Joe Pokaski, the co-creator of “Underground,” has no trouble remembering the worst advice he got about his Underground Railroad drama.
“We sat in front of somebody, who was the brother of somebody else. He actually said, which will be the title of a book someday, ‘I haven’t read your script, but I know how to fix it,'” Pokaski said.
That kind of unhelpful advice was not on display Monday as a panel of top drama showrunners gathered for TheWrap’s Emmy-season screening series. Pokaski and his “Underground” co-showrunner Misha Green, sat alongside Eric Newman of Netflix’s “Narcos,” Damon Lindelof of HBO’s “The Leftovers” and Michael Green of Starz’ “American Gods.” They shared good stories and even better advice for anyone trying to learn to do their barely possible jobs.
Lindelof, of “Lost” fame, recalled being asked by executives to explain things more.
“It’s usually just a version of over-explaining,” he said. “It’s just, ‘We’re a little unclear on this,’ or they’ll say, ‘So if I’m reading this right, is it this and that and the other thing?’ And you go, ‘Bingo! Exactly’ and they’re like, ‘Okay, well you need to explain that more.’ And you go, ‘Well, you got it!’ and you know, we’re going to write up to the audience because they’re a lot smarter than you give them credit for.”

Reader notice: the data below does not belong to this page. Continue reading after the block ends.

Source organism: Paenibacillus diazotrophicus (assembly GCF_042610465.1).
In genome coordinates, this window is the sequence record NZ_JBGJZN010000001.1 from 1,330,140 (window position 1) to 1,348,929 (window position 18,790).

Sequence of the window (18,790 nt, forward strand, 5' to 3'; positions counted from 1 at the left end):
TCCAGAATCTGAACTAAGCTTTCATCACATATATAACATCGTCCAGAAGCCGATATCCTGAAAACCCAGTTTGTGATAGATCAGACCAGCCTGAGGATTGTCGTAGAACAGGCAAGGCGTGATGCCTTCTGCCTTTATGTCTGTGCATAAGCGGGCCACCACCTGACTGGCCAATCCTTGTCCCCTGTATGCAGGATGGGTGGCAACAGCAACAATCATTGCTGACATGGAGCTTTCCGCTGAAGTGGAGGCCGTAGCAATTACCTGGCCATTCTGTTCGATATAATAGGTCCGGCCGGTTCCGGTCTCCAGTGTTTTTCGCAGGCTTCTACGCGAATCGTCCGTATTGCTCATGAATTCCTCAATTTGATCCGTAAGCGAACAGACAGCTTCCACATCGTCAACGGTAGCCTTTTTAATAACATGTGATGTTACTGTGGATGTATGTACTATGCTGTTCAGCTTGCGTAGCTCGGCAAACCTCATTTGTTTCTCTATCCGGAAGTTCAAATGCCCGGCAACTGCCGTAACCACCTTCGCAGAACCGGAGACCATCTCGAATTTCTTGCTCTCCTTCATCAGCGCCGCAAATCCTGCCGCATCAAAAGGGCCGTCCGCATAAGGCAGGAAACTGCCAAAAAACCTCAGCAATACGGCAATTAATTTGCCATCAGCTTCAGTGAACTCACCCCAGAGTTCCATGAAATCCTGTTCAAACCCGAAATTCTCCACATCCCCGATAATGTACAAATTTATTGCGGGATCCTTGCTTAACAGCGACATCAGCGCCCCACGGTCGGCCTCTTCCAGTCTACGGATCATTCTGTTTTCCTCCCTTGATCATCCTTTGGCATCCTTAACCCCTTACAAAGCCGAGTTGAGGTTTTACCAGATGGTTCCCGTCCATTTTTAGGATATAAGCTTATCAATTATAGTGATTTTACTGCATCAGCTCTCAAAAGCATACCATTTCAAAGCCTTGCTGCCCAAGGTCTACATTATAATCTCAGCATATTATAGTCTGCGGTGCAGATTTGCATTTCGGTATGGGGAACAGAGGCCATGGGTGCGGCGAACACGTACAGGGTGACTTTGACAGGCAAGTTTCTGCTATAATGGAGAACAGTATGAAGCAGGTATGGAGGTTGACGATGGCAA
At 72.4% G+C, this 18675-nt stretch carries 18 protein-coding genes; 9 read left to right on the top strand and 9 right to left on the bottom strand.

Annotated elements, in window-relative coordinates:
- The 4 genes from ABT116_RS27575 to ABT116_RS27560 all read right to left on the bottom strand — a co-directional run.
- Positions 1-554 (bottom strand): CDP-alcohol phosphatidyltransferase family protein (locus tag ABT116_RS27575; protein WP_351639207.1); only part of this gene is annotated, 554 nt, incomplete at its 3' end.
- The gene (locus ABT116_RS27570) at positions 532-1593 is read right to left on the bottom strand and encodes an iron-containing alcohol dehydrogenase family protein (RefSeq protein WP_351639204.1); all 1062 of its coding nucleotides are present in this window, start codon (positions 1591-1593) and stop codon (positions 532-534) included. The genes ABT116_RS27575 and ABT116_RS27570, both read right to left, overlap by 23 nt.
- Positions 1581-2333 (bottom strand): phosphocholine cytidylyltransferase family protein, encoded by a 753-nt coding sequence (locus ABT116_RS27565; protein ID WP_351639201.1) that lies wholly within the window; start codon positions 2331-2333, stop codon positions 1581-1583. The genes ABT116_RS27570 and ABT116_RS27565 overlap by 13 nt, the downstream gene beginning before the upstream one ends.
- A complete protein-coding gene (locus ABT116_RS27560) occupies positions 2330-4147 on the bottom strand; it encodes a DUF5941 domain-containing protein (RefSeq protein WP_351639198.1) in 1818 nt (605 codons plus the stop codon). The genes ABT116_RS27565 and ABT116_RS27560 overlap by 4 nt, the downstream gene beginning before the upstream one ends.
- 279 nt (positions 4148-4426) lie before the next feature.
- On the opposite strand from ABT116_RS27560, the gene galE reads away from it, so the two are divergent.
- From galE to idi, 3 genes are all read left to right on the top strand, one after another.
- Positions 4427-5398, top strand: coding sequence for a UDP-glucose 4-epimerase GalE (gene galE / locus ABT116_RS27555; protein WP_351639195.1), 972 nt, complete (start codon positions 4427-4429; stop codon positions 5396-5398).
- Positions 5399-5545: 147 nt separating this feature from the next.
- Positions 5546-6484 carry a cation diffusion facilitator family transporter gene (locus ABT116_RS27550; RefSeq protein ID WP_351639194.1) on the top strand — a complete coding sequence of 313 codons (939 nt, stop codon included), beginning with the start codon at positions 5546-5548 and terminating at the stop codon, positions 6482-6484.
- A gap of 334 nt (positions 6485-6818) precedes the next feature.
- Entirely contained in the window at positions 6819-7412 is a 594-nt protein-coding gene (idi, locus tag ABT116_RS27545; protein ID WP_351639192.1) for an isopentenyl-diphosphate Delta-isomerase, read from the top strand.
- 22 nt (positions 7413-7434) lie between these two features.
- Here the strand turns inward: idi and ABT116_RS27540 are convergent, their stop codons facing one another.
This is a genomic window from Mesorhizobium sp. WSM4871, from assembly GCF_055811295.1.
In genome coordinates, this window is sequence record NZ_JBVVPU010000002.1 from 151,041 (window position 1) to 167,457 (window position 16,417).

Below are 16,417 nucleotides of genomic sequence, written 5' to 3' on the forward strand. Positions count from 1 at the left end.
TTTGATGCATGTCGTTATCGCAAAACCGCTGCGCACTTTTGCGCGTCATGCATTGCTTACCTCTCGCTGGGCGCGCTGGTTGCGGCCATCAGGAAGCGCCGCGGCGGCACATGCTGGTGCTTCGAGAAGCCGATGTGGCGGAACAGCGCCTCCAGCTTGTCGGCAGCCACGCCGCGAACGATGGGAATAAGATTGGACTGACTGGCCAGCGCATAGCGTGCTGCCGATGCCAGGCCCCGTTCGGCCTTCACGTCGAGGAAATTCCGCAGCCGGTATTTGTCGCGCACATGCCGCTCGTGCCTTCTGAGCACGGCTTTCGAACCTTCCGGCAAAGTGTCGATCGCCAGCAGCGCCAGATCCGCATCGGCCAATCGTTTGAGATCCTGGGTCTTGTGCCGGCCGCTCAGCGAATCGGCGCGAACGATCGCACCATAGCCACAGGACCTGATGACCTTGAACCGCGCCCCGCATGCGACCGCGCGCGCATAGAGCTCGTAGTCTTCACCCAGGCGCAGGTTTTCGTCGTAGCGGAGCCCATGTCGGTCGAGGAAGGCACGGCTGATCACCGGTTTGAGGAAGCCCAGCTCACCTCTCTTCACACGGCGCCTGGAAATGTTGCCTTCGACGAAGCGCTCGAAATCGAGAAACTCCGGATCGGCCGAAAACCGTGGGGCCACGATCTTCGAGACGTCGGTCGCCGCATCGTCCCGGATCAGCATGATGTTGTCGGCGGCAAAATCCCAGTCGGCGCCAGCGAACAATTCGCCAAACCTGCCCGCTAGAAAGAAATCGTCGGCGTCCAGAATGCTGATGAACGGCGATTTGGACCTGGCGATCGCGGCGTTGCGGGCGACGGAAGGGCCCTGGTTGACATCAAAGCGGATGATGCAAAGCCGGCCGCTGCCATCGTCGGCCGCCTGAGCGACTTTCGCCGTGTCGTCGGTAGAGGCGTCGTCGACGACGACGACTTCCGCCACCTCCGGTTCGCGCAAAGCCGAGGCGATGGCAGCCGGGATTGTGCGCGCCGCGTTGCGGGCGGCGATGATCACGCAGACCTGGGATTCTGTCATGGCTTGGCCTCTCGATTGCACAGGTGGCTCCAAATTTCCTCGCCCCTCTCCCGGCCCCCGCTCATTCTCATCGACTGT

The writers-producers also got candid about how hard the job of being a showrunner actually is.
“It’s the toughest job I’ve ever had, by far, not even close, and it never stops,” said Newman, who began his career producing movies.
“You should try making a show that nobody watches, and canceling yourself!” Lindelof joked. “That’s how you get a break.”
“People who showrun alone deserve a special kind of masochism prize,” said Michael Green, who runs Starz’s “American Gods” with Bryan Fuller. “It’s a stupid job. There’s too much to do. I think it was Mike Schur of ‘Parks and Rec’ and every other amazing show on television who said, ‘It’s three full jobs, plus problems.'”
Sometimes, it’s also about sticking to your guns even when people are saying no.
“We wanted to build a boat the first season, and they were like, ‘No boat!'” Misha Green recalled of the WGN American drama’s early days. “And we were like, ‘Okay, but are you really saying no boat? Because you gave us a budget and we can spend all that money right?’… They were like, ‘No, don’t do the boat!’ But we did the boat anyway. And they loved the boat! It was like their favorite episode.”
Watch the full panel above.